Details are important. The more detailed you are in your RFP, the higher chances of getting responses that are comparable in cost, schedule, and delivery. In contrast, when you provide little detail about the scope, you are giving the Bidder leeway to insert their own scope. This leads to skewed responses regarding price, schedule and services. In turn, skewed responses could lead to potential masking of the most qualified Bidder. Remember, “apples to apples” not “apples to oranges.”
You may think, “I often don’t have all of the details of a project, so I can’t include them in the RFP.” We understand not every project has every aspect of scope in place at the time of releasing the RFP. If this is the case, we suggest tackling geotechnical investigations in a phased approach and/or hiring a Geotechnical Consultant to help you develop the RFP to its fullest potential.
Consider the phased approach.
A phased approach involves two investigations:
- A preliminary investigation to characterize the site, and;
- The final design-level investigation geared toward investigating project specific elements such as structures, retaining walls, deep cuts, deep utilities, deep fills, etc.
Preliminary investigations can be performed during the due diligence phase of property acquisition or during the beginning stages of plan development. A final-design level investigation should probably occur after 60 percent plans have been developed. The phased approach has the potential to save you time and money up front, and as you proceed throughout the timeline of the project.
Geotechnical consultants are seen by many as “the folks who can do borings,” but there are many other services and methods of investigation available beyond traditional SPT borings.
Hire a Geotechnical Consultant.
Geotechnical Consultants are seen by many as “the folks who can do borings,” but there are many other services and methods of investigation available beyond traditional SPT borings. If you are less apt to the ins-and-outs of geotechnical services and all the details that should be included, it may be beneficial to hire a Geotechnical Consultant to assist you in writing an RFP. If you would like, tell your consultant that their firm will not be asked to bid to keep the RFP honest. This would ensure that your RFP is developed with a geotechnical perspective and contains all pertinent details that would support an informed decision.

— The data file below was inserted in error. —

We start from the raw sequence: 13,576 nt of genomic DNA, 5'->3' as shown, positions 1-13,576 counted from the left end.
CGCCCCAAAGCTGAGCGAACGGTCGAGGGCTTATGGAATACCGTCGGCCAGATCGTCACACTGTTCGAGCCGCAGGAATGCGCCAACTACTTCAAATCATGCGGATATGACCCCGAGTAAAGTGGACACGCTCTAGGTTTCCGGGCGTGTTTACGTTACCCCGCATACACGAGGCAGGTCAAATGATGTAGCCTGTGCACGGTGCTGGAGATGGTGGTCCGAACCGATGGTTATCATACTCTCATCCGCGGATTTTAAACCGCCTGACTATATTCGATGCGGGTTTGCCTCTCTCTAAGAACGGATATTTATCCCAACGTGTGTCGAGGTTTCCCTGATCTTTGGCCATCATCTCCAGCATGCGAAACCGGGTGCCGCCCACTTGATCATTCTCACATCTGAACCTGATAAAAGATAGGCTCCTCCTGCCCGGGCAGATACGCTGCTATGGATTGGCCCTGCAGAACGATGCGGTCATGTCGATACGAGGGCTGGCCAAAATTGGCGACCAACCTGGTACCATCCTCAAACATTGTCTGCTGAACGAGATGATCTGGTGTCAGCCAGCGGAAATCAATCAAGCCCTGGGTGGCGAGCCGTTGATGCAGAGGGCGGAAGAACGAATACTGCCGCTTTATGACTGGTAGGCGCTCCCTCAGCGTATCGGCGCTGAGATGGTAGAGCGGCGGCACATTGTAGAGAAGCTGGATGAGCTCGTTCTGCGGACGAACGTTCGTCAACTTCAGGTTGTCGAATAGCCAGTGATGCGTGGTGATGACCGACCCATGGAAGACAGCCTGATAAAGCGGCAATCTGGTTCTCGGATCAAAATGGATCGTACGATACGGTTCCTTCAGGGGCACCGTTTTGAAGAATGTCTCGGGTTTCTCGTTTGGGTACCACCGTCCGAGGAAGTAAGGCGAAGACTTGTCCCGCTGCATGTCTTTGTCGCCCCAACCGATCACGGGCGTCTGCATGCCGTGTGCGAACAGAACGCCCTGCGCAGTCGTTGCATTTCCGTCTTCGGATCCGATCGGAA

Also, keep in mind that once you have made a selection, there are still opportunities to adjust scope and fee, if design elements change prior to mobilizing your Geotechnical Consultant.
The last suggestion regarding scope, is to be firm. All too often, we see RFP’s that include a generalized phrase like the following:
“Geotechnical Engineer to advise how many borings are needed to adequately represent soil conditions on site.”
This is not a thoughtful approach when you’re looking for consistency among your responses. Instead, clearly state how many borings you want, where you want them, how deep they should go and whether it is necessary to core rock to achieve those depths. Again, this can change later, but you need to commit to a clearly defined scope for the purposes of the RFP – leave no room for assumptions. If you’re unsure about what should be included in the investigation, we advise hiring a Geotechnical Consultant as mentioned above. If this information is open to opinions and revision, it will be hard to accurately compare scope between competing firms.
On the next installment of this series, we’ll be discussing how deliverables can be one of the biggest influencers when selecting your Geotechnical Engineer.
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Download a PDF copy of The Geotechnical RFP in it’s entirety.